By: Todd Crowell

The Paris Eurosatory Land and Air-land Defense and Security Exhibition, one of the world’s largest arms trade fairs, had a few exhibitors this year that have not usually been seen on the weapons trade fair circuit. The mid-June trade show drew 13 exhibitors from Japan, including some major defense industry players as Mitsubishi Heavy Industries, all showing off their stuff – tank engines, radars, missile components.

Japan’s major defense contractors are wasting no time taking advantage of a decision by the government of Prime Minister Shinzo Abe last April to relax the half-century self-imposed ban on sales of military equipment abroad. There had been a total ban on such exports since the late 1960s. 

Japan has a large and sophisticated armaments industry, producing tanks, aircraft, warships, but for all of those years, it has had only one customer, the indigenous Self-Defense Forces. Until this past year, Japan’s defense budget, and thus their business, had been gradually shrinking until the government reversed this trend modestly this past fiscal year.

From the Japanese government’s point of view, there are compelling reasons to relax the weapons ban. It strengthens the domestic arms industry by allowing it to participate with other armament producers such as the United States. It is understood that Tokyo hopes to have a major share of the new-generation fighter, the F-35, whose development runs into the hundreds of billions of dollars.

It is in keeping with Abe government’s dramatic new defense strategy, which has also included the cabinet’s controversial decision in early July to “reinterpret” the country’s pacifist constitution to permit Japanese forces to come to the aid of allied forces under attack, a move applauded by the US but condemned by China.

Critics worry that while probably not violating the letter of the constitution, Abe’s strategy violates its spirit and undermines Japan’s historic posture as a nation that avoids war. However, there are other models that Japan could follow such as Sweden, which despite its long history of neutrality in global conflicts is in fact, a major arms exporter.

The lifting of the ban comes with some constraints. Under the policy, restrictions would remain in place for countries involved in conflicts or subject to United Nations embargoes.

From China’s point of view, the new posture gives Japan greater diplomatic leverage in Southeast Asia, making it easier to provide military aid to Southeast Asian countries that would help them in their claims to contested territories in the South China Sea, and a potential early step toward Japan’s eventually forming military alliances with countries in the region.

Tokyo has already promised to supply Vietnam and the Philippines with coast guard vessels to help them patrol the disputed waters. Strictly speaking, these are civilian vessels, and probably would not have fallen under the arms embargo. However, that would not preclude the sale of actual military hardware sometime down the line. The coast guard transfers might be constrained by Japan’s growing need for cutters in its dispute with China over the Senkaku/Daioyu islands.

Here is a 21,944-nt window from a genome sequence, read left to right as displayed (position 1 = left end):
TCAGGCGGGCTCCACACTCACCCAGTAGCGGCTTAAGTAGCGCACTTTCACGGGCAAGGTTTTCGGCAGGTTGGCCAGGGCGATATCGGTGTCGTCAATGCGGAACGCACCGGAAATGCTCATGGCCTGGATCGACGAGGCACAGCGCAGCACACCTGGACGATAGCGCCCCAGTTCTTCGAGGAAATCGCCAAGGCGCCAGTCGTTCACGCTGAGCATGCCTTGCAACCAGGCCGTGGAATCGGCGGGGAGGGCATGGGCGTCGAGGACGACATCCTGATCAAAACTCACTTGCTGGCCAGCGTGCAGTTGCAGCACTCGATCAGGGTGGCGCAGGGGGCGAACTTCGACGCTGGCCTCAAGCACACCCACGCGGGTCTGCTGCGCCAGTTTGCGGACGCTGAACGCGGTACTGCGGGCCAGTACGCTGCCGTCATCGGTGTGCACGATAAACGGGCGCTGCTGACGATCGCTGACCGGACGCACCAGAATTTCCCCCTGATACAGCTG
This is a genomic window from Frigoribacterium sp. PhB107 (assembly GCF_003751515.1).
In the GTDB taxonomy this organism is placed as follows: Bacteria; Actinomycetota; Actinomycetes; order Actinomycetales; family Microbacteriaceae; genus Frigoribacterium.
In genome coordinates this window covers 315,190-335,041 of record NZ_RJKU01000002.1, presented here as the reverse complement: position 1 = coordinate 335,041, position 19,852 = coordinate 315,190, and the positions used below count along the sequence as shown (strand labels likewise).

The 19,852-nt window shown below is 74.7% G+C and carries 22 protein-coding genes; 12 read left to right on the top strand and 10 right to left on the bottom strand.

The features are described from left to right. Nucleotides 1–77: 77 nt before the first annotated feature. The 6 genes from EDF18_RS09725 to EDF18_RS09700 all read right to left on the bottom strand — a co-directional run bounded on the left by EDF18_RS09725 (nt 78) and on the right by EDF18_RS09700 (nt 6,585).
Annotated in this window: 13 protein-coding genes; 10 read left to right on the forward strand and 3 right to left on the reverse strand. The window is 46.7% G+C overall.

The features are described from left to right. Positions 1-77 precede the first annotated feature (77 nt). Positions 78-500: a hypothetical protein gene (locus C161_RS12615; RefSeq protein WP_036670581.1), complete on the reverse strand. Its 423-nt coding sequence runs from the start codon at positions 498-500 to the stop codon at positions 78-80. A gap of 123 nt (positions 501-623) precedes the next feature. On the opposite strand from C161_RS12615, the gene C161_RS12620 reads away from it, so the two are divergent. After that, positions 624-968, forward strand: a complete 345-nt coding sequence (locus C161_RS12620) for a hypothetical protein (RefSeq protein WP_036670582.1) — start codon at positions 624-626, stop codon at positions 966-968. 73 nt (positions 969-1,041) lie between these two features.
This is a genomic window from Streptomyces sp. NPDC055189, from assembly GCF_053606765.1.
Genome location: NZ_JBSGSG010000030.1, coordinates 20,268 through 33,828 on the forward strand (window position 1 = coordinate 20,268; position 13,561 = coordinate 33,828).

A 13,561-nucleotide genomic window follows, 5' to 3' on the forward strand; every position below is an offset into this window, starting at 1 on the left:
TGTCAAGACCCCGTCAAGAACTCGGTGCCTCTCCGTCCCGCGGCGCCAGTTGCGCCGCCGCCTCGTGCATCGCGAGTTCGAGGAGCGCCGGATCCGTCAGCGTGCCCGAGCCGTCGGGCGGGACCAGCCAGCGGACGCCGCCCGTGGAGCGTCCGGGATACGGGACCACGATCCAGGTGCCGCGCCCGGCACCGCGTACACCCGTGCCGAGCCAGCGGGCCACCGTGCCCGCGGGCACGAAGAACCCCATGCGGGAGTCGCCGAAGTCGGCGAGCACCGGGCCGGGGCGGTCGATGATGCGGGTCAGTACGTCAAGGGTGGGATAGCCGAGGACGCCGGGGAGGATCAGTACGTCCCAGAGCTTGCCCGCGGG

Indeed, Tokyo is hosting a seminar in late September aimed at all 10 ASEAN nations to pitch weapons sales to the region. The theme of the seminar is “maritime security.” Japanese officials reportedly want to explain in particular how Japanese naval vessels and aircraft could boost the security of these nations.

Tokyo would have to conclude individual defense cooperation agreements before any sales could be made. At the moment, is has concluded defense cooperation agreement only with Australia, and, of course, with its chief ally, the United States. It is negotiating one with India, which might be finalized when Prime Minister Narendra Modi visits Tokyo in early September.

Prime Minister Abe personally visited all 10 ASEAN countries, even Laos, during his first months in office. Many ASEAN countries are heavily dependent upon Russia for sophisticated military equipment, such as fighter aircraft and submarines, and might welcome the addition of another potential supplier.

India is the customer for Japan’s first big armaments sale. That is the Shinmayu U-2 amphibious rescue aircraft, said to be the only seaplane in the world that can land and take off on the high seas. But the sticker price at nearly US$100 million per plane has delayed a signing of the deal. 

An even bigger sale could involve Japan’s Soryu-class diesel-electric powered submarines, often described as the best conventionally powered submarines in the world. Australia is in the market for new subs to replace its Collins-class boats. A successful sale would be precedent-setting and certainly turn a few heads in Beijing since it would signal Tokyo’s willingness to sell very serious armaments in a region increasingly wary of China’s growing strength at sea. 

Defense ministers from both countries have already met for a series of meetings to establish a framework agreement for importing military technology. The Australian Submarine Corp. has also hosted Japanese government officials. The sale might run into difficulties over transferring the highly classified technology that makes them such good submarines, however. 

Some have raised worries that the armaments deals might drag other countries deeper into a confrontation with China. 

“There is a clear danger that in aligning ourselves so closely with Japan on technology as sensitive as submarines, it would be read in Beijing as a drift toward a Japan-Australia alliance,” said Hugh White, professor of strategic studies at the Australian National University.